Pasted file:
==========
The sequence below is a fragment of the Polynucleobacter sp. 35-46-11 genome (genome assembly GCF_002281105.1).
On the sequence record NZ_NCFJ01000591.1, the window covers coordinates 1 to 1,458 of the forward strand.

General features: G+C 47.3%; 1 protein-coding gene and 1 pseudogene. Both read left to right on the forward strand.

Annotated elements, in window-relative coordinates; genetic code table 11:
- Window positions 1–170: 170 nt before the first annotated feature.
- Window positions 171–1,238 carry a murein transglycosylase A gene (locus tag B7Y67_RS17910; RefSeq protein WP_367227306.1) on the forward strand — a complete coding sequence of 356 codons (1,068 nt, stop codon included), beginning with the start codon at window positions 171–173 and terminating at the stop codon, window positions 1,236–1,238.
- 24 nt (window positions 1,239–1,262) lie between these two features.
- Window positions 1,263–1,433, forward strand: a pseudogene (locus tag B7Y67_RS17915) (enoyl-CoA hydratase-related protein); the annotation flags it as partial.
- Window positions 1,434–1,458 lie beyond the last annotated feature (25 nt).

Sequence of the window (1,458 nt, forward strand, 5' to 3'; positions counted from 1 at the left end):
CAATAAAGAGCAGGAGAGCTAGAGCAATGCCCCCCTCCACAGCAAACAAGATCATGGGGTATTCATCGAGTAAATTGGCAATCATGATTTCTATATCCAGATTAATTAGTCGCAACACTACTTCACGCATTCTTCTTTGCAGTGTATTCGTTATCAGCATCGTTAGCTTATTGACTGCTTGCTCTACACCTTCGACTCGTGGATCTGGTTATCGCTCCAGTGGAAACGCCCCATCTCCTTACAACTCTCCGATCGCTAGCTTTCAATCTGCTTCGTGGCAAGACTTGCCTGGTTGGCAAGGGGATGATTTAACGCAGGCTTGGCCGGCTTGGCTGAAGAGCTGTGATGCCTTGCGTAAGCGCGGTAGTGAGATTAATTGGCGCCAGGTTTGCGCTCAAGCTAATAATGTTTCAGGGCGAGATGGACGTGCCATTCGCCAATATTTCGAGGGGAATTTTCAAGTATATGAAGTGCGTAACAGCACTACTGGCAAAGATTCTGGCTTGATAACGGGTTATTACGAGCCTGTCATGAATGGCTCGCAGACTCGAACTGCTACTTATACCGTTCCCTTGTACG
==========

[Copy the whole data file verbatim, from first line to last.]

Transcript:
The sequence below is a fragment of the Polynucleobacter sp. 35-46-11 genome (genome assembly GCF_002281105.1).
On the sequence record NZ_NCFJ01000591.1, the window covers coordinates 1 to 1,458 of the forward strand.

General features: G+C 47.3%; 1 protein-coding gene and 1 pseudogene. Both read left to right on the forward strand.

Annotated elements, in window-relative coordinates; genetic code table 11:
- Window positions 1–170: 170 nt before the first annotated feature.
- Window positions 171–1,238 carry a murein transglycosylase A gene (locus tag B7Y67_RS17910; RefSeq protein WP_367227306.1) on the forward strand — a complete coding sequence of 356 codons (1,068 nt, stop codon included), beginning with the start codon at window positions 171–173 and terminating at the stop codon, window positions 1,236–1,238.
- 24 nt (window positions 1,239–1,262) lie between these two features.
- Window positions 1,263–1,433, forward strand: a pseudogene (locus tag B7Y67_RS17915) (enoyl-CoA hydratase-related protein); the annotation flags it as partial.
- Window positions 1,434–1,458 lie beyond the last annotated feature (25 nt).

Sequence of the window (1,458 nt, forward strand, 5' to 3'; positions counted from 1 at the left end):
CAATAAAGAGCAGGAGAGCTAGAGCAATGCCCCCCTCCACAGCAAACAAGATCATGGGGTATTCATCGAGTAAATTGGCAATCATGATTTCTATATCCAGATTAATTAGTCGCAACACTACTTCACGCATTCTTCTTTGCAGTGTATTCGTTATCAGCATCGTTAGCTTATTGACTGCTTGCTCTACACCTTCGACTCGTGGATCTGGTTATCGCTCCAGTGGAAACGCCCCATCTCCTTACAACTCTCCGATCGCTAGCTTTCAATCTGCTTCGTGGCAAGACTTGCCTGGTTGGCAAGGGGATGATTTAACGCAGGCTTGGCCGGCTTGGCTGAAGAGCTGTGATGCCTTGCGTAAGCGCGGTAGTGAGATTAATTGGCGCCAGGTTTGCGCTCAAGCTAATAATGTTTCAGGGCGAGATGGACGTGCCATTCGCCAATATTTCGAGGGGAATTTTCAAGTATATGAAGTGCGTAACAGCACTACTGGCAAAGATTCTGGCTTGATAACGGGTTATTACGAGCCTGTCATGAATGGCTCGCAGACTCGAACTGCTACTTATACCGTTCCCTTGTACG